Blog - We don’t need another hero: What makes a great project manager?

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We don’t need another hero: What makes a great project manager?

PMs are often very good at getting things done by themselves. Which can keep them from their real mission: removing obstacles and letting their teams take the spotlight.

Davi Quintiere and Ivo Graf | March 20, 2017

What distinguishes a great project manager from a good one?

A good project manager is the whole package. They show strong leadership to both the project team and the larger stakeholder groups. They have high emotional intelligence (EQ), and are effective communicators. They bring an extensive toolbox gained through their experience with a wide variety of projects. The good project manager is confident but humble, and makes use of their network as a sounding board.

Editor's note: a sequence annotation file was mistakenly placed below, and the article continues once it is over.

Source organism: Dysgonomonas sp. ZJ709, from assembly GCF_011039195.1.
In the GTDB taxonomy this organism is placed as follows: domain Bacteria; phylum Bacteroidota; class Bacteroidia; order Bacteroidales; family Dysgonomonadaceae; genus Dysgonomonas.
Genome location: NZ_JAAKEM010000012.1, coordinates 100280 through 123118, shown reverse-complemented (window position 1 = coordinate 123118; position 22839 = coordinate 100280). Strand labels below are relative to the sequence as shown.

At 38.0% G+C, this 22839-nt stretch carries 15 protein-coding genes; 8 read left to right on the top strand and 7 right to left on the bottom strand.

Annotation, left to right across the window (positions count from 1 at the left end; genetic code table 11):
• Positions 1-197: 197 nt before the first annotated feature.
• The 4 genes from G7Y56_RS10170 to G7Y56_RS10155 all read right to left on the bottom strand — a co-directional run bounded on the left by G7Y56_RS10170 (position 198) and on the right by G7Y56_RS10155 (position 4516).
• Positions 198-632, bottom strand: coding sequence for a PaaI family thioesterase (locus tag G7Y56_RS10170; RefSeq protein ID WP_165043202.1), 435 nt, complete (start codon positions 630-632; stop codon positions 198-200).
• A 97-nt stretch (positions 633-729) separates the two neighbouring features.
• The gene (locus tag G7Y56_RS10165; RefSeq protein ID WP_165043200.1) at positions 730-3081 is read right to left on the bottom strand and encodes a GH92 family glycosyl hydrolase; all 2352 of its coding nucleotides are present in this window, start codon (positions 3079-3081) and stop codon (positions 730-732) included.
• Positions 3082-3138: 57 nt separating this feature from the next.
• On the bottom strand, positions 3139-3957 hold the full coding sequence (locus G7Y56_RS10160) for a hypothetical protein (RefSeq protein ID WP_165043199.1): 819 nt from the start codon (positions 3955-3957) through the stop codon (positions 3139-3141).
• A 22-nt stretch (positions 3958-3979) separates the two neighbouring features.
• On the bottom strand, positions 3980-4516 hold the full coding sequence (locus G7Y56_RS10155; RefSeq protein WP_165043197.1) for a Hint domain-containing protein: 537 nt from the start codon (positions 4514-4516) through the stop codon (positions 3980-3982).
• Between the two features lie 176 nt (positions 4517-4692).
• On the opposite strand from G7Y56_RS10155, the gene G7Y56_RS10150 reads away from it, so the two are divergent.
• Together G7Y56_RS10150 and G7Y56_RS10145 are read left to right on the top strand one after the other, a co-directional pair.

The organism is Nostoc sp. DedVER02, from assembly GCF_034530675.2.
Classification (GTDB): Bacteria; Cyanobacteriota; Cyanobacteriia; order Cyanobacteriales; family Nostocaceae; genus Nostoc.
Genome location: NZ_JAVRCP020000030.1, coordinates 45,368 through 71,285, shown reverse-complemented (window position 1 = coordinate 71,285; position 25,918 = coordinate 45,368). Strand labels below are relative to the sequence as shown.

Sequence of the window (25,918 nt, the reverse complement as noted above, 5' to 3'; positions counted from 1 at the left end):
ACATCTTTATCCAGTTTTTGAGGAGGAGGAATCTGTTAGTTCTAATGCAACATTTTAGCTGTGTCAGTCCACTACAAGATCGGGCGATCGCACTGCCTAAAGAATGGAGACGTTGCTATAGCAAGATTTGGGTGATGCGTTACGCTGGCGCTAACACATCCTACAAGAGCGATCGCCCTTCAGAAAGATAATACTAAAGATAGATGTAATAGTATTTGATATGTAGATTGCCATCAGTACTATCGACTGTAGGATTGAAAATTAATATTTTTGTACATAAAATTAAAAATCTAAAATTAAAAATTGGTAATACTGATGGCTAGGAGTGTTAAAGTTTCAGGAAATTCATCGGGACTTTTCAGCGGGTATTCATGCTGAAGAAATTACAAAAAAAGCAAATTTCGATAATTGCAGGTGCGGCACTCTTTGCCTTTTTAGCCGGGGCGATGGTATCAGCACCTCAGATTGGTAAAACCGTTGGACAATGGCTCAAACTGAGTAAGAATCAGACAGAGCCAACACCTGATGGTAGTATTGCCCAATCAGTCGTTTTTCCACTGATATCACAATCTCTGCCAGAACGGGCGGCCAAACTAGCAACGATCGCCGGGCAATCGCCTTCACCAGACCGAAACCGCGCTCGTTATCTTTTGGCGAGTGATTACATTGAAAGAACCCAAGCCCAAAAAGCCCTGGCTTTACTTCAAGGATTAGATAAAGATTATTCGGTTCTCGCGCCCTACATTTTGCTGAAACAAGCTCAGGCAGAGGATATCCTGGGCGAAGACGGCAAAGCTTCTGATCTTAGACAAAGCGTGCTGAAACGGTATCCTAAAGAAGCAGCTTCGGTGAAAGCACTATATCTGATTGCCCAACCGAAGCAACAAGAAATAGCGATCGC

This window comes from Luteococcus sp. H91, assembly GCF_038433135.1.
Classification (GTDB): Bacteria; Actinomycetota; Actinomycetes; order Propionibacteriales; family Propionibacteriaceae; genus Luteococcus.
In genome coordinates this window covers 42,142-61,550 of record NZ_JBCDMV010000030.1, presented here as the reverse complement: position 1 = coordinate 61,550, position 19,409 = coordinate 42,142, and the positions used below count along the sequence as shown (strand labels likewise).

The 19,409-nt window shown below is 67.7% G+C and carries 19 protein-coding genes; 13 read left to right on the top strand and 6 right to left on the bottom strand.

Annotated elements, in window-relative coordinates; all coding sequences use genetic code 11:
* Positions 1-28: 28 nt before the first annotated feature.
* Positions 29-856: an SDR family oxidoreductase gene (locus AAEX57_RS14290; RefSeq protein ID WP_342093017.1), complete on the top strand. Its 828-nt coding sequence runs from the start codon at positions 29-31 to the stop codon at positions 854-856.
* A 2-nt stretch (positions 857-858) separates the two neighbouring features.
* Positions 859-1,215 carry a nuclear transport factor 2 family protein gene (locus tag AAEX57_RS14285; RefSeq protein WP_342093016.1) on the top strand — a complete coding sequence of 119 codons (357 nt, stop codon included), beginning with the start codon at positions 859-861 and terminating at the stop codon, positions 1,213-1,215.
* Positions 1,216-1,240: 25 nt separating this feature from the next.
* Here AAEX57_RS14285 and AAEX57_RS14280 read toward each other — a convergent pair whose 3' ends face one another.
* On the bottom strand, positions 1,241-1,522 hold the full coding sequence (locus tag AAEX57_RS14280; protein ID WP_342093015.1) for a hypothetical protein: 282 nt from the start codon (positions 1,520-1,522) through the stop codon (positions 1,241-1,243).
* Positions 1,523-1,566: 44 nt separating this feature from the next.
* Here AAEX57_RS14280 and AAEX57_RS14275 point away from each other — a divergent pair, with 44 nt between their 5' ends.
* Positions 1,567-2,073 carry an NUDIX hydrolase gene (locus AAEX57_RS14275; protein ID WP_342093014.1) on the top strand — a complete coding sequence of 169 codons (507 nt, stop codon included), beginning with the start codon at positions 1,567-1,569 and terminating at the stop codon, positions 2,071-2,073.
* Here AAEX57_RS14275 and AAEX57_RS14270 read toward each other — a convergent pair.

But how to go from good to great? In our experience, this requires holding two objectives above everything else:

  • Being a servant not a hero by elevating the team’s talents over their own.
  • Prioritizing the avoidance of setbacks, but dealing with them swiftly when they occur.

Although at face value these are obvious objectives, they’re often neglected. Let’s take a closer look at why they’re so critical.

You’re not the hero. The team is.

When the going gets tough, we often see PMs trying to find solutions themselves instead of enabling the team to do it. This is the hero fallacy: PMs feeling the need to put themselves at the center of the project. While this may be effective in short spurts, or on small teams, it’s not sustainable for large and more complex projects.